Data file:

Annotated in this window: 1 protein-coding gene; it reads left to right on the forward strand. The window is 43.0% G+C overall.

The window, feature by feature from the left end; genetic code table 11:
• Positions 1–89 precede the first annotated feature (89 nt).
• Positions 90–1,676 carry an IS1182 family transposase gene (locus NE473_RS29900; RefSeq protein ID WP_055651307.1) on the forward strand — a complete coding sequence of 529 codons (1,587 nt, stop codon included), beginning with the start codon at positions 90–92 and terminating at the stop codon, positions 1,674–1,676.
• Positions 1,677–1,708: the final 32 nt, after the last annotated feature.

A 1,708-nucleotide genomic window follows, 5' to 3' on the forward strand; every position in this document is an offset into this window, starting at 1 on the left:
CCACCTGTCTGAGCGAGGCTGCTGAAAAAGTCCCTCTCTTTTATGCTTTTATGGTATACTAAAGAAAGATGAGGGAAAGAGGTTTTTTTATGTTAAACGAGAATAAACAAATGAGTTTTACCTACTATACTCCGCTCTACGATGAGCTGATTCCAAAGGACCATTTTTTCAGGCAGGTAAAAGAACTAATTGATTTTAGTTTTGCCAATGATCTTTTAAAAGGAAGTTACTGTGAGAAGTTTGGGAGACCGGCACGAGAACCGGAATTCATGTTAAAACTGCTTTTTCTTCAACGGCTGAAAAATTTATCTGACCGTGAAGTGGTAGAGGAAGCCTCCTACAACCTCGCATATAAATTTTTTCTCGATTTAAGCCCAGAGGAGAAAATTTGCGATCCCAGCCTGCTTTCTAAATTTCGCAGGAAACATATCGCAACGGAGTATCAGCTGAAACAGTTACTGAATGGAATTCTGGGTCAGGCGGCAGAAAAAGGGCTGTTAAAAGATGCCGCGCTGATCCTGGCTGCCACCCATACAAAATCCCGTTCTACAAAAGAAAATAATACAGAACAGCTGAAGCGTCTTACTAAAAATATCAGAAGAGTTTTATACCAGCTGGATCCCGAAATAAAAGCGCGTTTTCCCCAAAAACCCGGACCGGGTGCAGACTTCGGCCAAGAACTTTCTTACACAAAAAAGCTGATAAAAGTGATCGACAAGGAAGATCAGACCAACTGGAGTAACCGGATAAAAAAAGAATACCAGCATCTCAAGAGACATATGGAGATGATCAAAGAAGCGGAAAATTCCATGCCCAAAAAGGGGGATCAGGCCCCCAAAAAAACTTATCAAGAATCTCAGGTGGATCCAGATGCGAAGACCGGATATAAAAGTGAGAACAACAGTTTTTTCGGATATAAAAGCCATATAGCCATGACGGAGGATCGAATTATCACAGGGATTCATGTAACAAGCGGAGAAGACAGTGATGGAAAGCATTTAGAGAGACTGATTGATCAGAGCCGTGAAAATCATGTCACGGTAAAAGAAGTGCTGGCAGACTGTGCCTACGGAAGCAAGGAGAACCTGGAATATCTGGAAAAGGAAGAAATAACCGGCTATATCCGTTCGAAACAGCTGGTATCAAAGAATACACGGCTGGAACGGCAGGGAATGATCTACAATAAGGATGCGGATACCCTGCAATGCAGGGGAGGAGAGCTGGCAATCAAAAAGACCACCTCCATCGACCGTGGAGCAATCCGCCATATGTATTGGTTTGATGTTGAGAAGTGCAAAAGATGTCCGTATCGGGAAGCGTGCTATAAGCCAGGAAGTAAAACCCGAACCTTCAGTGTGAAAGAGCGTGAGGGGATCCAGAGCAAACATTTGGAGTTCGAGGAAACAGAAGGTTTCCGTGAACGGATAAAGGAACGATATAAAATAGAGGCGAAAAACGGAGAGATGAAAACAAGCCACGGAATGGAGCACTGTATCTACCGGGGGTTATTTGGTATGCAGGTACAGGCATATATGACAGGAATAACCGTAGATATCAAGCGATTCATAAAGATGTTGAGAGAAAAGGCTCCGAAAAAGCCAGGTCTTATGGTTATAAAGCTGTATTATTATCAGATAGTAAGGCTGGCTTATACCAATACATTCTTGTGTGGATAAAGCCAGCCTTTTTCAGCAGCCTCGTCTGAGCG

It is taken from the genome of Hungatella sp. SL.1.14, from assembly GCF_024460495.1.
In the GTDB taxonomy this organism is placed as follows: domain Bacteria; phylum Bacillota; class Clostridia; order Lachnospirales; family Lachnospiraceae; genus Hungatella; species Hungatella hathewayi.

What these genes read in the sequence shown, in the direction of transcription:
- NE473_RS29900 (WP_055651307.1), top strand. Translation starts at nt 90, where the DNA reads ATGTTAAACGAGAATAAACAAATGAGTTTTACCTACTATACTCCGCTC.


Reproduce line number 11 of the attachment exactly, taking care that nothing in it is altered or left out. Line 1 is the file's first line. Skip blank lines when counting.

- NE473_RS29900 (WP_055651307.1), top strand. Translation starts at nt 90, where the DNA reads ATGTTAAACGAGAATAAACAAATGAGTTTTACCTACTATACTCCGCTC.